Interestingly, dpp overexpression results in complete suppression of cystoblast differentiation and complete repression of bam transcription in the germ cells, whereas gbb overexpression does not have obvious effects on cystoblast differentiation or bam transcription. Even though the UAS-gbb transgene and the c587 driver for gbb overexpression have been demonstrated to function properly, it is possible that active Gbb proteins are not produced in inner sheath cells and somatic follicle cells because of a lack of proper factors that are required for Gbb translation and processing in those cells, which could explain why the assumed gbb overexpression does not have any effect on cystoblast differentiation. However, since active Dpp proteins can be successfully achieved using the same expression method, and Dpp and Gbb are closely related Bmps, it is unlikely that active Gbb proteins are not produced in inner sheath cells and follicle cells. Alternatively, dpp and gbb signals could have distinct signaling properties, and dpp may play a greater role in regulating GSCs and cystoblasts. Recent studies have indicated that Dpp and Gbb have context-dependent relationships in wing development. In the wing disc, duplications of dpp are able to rescue many but not all of the phenotypes associated with gbb mutants, suggesting that dpp and gbb have not only partly redundant functions but also distinct signaling properties. In the wing and ovary, gbb and dpp function through two Bmp type I receptors, sax and tkv. The puzzling difference between gbb and dpp could be explained by context-dependent modifications of Bmp proteins, which render different signaling properties in different cell types. It will be of great future interest to better understand what causes Bmps to have distinct signaling properties (Song, 2004).

All the defined niches share a commonality, structural asymmetry, which ensures stem cells and their differentiated daughters receive different levels of niche signals. In order for a niche signal to function differently in a stem cell and its immediately differentiating daughter cell that is just one cell away, it has to be short-ranged and localized. This study shows that Bmp signaling mediated by Dpp and Gbb results in preferential expression of pMad and Dad in GSCs. Bmp signaling appears to elicit different levels of responses in GSCs and cystoblasts, suggesting that the cap cells are likely to be a source for active short-ranged Bmp signals. These observations support the idea that Bmp signals are active only around cap cells. Consistently, when GSCs lose contact with the cap cells following the removal of adherens junctions they move away from the niche and then are lost. As gbb and dpp mRNAs are broadly expressed in the other somatic cells of the germarium besides cap cells, localized active Bmp proteins around cap cells could be generated by localized translation and/or activation of Bmp proteins. As they can function as long-range signals, it remains unclear how Dpp and Gbb act as short-range signals in the GSC niche (Song, 2004).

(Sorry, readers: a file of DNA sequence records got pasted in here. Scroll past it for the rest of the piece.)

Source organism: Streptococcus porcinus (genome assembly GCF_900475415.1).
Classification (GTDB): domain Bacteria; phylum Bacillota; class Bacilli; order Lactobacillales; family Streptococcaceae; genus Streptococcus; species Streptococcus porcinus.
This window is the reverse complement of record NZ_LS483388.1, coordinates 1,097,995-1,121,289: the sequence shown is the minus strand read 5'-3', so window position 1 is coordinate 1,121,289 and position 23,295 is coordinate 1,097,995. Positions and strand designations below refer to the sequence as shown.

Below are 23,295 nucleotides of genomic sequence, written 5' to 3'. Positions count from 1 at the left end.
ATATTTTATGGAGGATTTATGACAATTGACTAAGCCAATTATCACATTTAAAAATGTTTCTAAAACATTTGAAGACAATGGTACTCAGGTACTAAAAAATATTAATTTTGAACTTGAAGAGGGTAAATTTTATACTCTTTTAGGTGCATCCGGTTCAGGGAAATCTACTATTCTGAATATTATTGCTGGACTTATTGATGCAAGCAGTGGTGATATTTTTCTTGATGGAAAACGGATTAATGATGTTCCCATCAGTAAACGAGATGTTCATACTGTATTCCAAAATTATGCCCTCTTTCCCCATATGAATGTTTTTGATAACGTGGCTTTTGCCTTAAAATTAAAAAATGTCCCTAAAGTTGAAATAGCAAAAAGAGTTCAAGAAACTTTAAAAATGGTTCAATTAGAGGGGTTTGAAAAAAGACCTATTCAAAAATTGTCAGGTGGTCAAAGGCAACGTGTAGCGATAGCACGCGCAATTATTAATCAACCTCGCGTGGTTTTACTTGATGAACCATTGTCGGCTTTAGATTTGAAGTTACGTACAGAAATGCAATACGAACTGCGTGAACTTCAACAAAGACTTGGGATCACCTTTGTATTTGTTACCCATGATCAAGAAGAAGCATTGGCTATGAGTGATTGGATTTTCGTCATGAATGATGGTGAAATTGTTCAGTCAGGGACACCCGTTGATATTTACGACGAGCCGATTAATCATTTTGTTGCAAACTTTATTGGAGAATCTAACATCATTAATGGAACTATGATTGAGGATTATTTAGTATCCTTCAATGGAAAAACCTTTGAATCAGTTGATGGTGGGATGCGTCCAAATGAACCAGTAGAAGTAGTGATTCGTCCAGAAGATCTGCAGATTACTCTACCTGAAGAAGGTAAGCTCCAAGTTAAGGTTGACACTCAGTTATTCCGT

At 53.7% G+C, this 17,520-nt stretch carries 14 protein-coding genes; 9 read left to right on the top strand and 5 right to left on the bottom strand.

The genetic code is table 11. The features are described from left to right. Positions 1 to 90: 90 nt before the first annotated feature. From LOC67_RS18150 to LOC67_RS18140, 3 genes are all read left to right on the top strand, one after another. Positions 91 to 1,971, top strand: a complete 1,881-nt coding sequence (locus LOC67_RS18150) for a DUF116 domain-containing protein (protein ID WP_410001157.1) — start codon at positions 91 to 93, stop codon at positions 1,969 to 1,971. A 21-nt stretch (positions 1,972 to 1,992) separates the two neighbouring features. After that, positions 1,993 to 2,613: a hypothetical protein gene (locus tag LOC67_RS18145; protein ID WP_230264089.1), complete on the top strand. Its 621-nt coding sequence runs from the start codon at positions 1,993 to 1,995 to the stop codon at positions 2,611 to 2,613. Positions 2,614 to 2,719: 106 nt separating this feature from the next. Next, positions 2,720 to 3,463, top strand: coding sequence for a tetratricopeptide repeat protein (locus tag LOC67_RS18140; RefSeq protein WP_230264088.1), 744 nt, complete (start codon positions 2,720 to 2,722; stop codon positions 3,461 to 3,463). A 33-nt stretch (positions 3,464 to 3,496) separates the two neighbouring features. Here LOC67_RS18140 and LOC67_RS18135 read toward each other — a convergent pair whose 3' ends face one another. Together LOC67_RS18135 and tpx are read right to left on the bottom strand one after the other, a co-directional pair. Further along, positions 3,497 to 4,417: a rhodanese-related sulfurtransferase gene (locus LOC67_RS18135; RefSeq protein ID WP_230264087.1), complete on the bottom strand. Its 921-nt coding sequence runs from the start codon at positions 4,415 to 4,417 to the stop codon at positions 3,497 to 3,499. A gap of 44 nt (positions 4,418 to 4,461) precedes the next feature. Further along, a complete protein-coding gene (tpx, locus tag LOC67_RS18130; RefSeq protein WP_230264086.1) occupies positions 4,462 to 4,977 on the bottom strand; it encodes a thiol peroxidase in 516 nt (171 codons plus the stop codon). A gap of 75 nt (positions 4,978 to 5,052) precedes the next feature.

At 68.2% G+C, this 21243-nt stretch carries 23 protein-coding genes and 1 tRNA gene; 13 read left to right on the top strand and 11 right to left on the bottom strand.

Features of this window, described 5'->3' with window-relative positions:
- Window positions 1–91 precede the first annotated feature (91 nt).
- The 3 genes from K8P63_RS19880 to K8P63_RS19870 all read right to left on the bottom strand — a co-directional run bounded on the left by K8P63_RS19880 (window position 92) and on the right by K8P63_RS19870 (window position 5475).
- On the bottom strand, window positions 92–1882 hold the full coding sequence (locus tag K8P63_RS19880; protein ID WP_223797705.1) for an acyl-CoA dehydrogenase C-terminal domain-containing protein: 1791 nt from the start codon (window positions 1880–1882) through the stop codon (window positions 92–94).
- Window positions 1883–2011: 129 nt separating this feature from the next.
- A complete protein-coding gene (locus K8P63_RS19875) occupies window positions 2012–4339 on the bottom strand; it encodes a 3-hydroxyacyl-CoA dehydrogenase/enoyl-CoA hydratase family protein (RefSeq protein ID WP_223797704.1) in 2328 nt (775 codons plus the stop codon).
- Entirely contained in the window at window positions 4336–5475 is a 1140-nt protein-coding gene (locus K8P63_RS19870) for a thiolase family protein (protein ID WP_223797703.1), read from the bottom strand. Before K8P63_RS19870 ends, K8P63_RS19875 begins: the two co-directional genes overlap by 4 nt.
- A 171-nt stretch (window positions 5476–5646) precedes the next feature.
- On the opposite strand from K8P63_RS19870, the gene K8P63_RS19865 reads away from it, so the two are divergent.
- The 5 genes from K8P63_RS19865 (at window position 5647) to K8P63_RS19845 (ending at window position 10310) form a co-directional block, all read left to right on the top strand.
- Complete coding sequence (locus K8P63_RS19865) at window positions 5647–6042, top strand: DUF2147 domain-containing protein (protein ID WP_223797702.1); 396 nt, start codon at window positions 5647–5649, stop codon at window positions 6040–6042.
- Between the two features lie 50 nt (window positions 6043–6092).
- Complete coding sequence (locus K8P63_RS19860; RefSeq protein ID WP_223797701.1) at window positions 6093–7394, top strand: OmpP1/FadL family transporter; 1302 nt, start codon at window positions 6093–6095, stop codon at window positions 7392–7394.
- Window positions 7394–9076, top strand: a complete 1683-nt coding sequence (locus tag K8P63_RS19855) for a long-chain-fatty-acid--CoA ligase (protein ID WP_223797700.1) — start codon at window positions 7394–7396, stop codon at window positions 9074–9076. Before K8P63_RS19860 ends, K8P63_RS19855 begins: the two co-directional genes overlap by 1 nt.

Bmp signaling and bam expression are in direct opposition in Drosophila ovarian GSCs. bam is actively repressed in GSCs through a defined transcriptional silencer. These observations lead to a model in which Bmp signals from the niche maintain adjacent germ cells as GSCs by actively suppressing bam transcription and thus preventing differentiation into cystoblasts. The levels of pMad are correlated with the amount of bam transcriptional repression in GSCs and cystoblasts. In the wild-type germarium, pMad is highly expressed in GSCs and some cystoblasts where bam is repressed. In other cystoblasts and differentiated germline cysts, pMad is reduced to very low levels, and thus bam transcriptional repression is relieved. In the GSCs mutant for dpp, gbb or punt, pMad levels are severely reduced, and bam begins to be expressed. The repression of bam transcription as a result of dpp overexpression seems to be a rapid process; bam mRNA is reduced to below detectable levels two hours after dpp is overexpressed. This suggests that repression of bam transcription by Bmp signaling could be direct. Furthermore, Med and Mad can bind to the defined bam silencer in vitro, which also supports the idea that Bmp signaling acts directly to repress bam transcription. Dpp signaling has also been shown to repress brinker (brk) expression in the wing imaginal disc and in the embryo. The repression of brk expression by Dpp signaling is mediated by the direct binding of Mad and Med to a silencer element in the brk promoter. Since the brk silencer is very similar to the bam silencer, the results suggest that bam repression in GSCs is also mediated directly by Dpp and Gbb in a similar manner (Song, 2004).